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A Wine Tour in South Africa

Even if you’re not a wine junkie, you most probably know that South Africa is one of the top new world wine producer. If you didn’t, well now you know! South Africa was introduced to wine when the Dutch arrived in South Africa. The first vineyard was introduced in Constantia which is the closest vineyard to Cape Town, perfect for a one day trip if you’re tight on time. Otherwise, you can visit Stellenbosch or Franschhoek which are about an hour away from Cape Town. We decided to take a tour to Stellenbosch so we wouldn’t have to worry about drinking and driving. And it’s a good thing we took a tour because we began wine tasting at 10am and ended at about 6pm. Five vineyards and 30 glasses of wine later, let’s just say we couldn’t taste the differences in wine anymore.

I must say that the vineyards we visited got progressively better as the day went on. We decided to buy one bottles from each vineyard. What a great idea. I can’t wait to open a bottle. It will bring back great memories from South Africa, that’s for sure.

Interesting Facts that I learned during my tour:

  • Stellenbosch is knows for its wine making with Cabernet Sauvignon, Shiraz, Merlot and Pinotage wine grapes. Pinotage is a blend of Pinot Noir and Cinsaut that was created in South Africa.
  • Red wine is achieved by fermenting the juice and the skin of the grape while the fermentation of white wine is done using the grape juice only.
  • Yeast is necessary to begin the first fermentation. It converts the sugar into alcohol.
  • The second fermentation most often involves red wine sitting in oak barrels for a set period of time (depending on the wine maker). Barrels are toasted (light, medium or dark) so the wine can pick up its oak aromas. Barrels cost a few thousand dollars so wine makers will reuse their barrels a few times before buying new ones. This will of course impact the aroma of the wine.
  • A sommelier is a wine expert/professional.
  • So why do wine glasses have a stem? So you can see the color of the wine and so that your hands don’t warm up the wine.

Wine Tasting Steps:

  1. Before you taste wine, you need to look at your wine. Is it clear? Is it dark? For white wine, the lighter the color, the younger the wine is. For red wine, it’s the opposite. If you’re red wine is darker, it most probably means it’s a young wine. Of course, there are other factors that come into play but you can always keep this in mind. You can also swirl your glass it to see how thick and how quickly the “legs” drip. This will determine if the wine is high in sugar and alcohol content. If the legs come down quickly, it means it’s low in sugar and alcohol. And vice versa. Lastly, you can tip your glass to the side and see if the wine at the border is clearer than the middle part. This would tell you how concentrated your wine is. Sometimes, when the vineyards experiences a rainy season, the grapes are filled with water and that will have an impact in the concentration of the wine they make that year.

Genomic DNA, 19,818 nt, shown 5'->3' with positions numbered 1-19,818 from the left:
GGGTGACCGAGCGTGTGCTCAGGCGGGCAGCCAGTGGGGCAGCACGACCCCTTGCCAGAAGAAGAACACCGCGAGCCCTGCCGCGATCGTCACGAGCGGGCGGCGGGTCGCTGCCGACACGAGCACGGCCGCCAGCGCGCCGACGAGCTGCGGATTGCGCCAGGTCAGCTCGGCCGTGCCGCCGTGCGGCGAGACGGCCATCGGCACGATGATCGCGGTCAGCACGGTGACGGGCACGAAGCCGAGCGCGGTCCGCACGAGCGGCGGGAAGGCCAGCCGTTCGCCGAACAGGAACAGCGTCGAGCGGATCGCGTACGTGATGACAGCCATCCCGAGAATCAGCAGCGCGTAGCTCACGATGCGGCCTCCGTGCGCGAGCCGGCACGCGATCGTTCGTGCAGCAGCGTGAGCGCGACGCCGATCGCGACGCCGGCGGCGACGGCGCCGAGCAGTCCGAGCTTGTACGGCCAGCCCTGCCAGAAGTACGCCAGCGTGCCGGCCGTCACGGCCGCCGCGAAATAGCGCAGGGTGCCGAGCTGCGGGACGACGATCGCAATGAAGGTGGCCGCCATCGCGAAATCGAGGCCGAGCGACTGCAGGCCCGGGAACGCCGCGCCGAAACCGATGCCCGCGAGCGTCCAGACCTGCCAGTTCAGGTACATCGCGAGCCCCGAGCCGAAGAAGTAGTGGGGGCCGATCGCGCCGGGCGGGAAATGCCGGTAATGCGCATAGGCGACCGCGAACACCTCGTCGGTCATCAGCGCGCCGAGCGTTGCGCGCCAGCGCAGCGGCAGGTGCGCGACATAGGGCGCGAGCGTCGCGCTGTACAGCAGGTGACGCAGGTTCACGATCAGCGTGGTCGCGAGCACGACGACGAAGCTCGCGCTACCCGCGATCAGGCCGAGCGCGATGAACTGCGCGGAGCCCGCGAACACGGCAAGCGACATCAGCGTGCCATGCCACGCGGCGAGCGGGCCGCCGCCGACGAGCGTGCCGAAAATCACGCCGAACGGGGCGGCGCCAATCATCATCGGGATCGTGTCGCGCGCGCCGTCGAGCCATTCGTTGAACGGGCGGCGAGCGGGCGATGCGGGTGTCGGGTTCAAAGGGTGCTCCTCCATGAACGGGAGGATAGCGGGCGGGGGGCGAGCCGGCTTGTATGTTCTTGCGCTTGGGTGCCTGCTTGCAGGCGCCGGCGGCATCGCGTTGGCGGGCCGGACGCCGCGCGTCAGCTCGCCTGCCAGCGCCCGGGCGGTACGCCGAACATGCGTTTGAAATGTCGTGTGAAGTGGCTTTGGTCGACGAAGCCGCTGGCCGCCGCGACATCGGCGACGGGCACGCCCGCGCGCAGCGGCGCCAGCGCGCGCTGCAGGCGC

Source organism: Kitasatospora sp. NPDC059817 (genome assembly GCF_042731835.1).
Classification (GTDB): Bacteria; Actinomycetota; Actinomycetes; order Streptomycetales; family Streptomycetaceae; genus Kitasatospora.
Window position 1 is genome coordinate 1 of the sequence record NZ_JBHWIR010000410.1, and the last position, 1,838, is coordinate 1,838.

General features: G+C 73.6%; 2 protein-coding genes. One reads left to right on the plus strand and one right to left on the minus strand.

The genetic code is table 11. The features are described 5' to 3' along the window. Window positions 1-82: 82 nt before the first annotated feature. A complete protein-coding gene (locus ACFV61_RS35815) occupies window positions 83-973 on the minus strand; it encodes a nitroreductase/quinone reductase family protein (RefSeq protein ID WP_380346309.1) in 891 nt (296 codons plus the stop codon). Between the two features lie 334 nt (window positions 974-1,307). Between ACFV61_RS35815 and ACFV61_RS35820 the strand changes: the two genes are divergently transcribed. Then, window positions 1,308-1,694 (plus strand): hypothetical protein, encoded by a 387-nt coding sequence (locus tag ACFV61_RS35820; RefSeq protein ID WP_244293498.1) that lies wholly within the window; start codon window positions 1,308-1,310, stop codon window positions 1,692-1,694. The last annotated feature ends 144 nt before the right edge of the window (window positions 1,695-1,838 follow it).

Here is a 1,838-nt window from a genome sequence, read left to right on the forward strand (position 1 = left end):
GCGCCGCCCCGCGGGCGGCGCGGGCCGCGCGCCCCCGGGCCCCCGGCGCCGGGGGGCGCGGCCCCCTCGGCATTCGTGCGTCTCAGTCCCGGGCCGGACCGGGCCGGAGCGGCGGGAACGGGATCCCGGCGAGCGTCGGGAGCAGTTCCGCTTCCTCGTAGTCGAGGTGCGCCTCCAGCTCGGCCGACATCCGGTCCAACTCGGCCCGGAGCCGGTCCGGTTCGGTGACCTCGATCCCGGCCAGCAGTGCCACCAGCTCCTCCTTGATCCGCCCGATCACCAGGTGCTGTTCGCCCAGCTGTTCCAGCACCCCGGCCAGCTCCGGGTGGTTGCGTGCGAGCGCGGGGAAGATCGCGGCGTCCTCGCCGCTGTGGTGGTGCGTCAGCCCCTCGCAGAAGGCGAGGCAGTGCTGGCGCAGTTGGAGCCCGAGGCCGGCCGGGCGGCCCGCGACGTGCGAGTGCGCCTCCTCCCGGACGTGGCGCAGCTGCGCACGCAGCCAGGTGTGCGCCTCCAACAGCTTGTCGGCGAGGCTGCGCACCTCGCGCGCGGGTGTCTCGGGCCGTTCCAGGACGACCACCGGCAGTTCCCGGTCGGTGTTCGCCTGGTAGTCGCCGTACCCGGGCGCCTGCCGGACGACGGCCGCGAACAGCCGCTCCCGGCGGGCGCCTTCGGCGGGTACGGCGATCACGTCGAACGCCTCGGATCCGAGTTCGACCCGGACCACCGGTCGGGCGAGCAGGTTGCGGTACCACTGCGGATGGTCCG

2. Once you know that, it’s time to smell your wine and guess what aromas you smell? Does your wine smell fruity? Floral? Woody? Spicy? Like chemicals? Mineral?
  3. Now, it’s the fun part… let’s taste the wine. This will confirm your smell of aromas. Does it really taste like lemon? Is the wine dry? Acid?

You’re ultimately looking for a well-balanced wine. Meaning that there is a good level of sugar and acid. It can be disappointing when you smell nice aromas and when you actually taste the wine, it’s very acid. Yuck! But all this to say, if you’re in South Africa, or in any wine making region for that matter, do make a stop at the vineyard. It will be an interesting experience, guaranteed!

About The Author

Tanya is an adventurous person who most enjoys the cultural aspect of traveling. She traveled to North, Central and South America, Europe, Africa and Europe. When she's not hiking mountains, she spends her time visiting local schools or families. It's a nice break from the 9-5 corporate life.

Number of Entries : 243

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